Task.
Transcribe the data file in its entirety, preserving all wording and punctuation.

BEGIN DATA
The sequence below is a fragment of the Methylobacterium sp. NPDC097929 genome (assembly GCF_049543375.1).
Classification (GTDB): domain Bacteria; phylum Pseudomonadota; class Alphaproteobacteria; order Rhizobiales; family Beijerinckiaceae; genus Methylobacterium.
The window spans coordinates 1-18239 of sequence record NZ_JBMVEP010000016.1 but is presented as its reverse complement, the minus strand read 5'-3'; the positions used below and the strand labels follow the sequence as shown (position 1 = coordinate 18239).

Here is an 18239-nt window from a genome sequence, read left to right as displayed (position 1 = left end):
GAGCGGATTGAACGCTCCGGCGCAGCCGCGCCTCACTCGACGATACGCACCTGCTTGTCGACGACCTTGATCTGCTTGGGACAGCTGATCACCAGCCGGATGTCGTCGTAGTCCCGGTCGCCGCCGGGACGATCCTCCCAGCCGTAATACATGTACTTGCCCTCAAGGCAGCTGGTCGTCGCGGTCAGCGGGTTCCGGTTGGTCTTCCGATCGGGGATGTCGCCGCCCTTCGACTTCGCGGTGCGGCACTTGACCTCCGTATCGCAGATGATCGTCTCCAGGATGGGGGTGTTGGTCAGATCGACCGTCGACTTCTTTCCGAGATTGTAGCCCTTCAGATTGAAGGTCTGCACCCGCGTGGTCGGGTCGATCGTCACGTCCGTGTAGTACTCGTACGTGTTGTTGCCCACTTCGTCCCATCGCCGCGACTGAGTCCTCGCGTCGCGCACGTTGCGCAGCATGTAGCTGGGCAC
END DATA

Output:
The sequence below is a fragment of the Methylobacterium sp. NPDC097929 genome (assembly GCF_049543375.1).
Classification (GTDB): domain Bacteria; phylum Pseudomonadota; class Alphaproteobacteria; order Rhizobiales; family Beijerinckiaceae; genus Methylobacterium.
The window spans coordinates 1-18239 of sequence record NZ_JBMVEP010000016.1 but is presented as its reverse complement, the minus strand read 5'-3'; the positions used below and the strand labels follow the sequence as shown (position 1 = coordinate 18239).

Here is an 18239-nt window from a genome sequence, read left to right as displayed (position 1 = left end):
GAGCGGATTGAACGCTCCGGCGCAGCCGCGCCTCACTCGACGATACGCACCTGCTTGTCGACGACCTTGATCTGCTTGGGACAGCTGATCACCAGCCGGATGTCGTCGTAGTCCCGGTCGCCGCCGGGACGATCCTCCCAGCCGTAATACATGTACTTGCCCTCAAGGCAGCTGGTCGTCGCGGTCAGCGGGTTCCGGTTGGTCTTCCGATCGGGGATGTCGCCGCCCTTCGACTTCGCGGTGCGGCACTTGACCTCCGTATCGCAGATGATCGTCTCCAGGATGGGGGTGTTGGTCAGATCGACCGTCGACTTCTTTCCGAGATTGTAGCCCTTCAGATTGAAGGTCTGCACCCGCGTGGTCGGGTCGATCGTCACGTCCGTGTAGTACTCGTACGTGTTGTTGCCCACTTCGTCCCATCGCCGCGACTGAGTCCTCGCGTCGCGCACGTTGCGCAGCATGTAGCTGGGCAC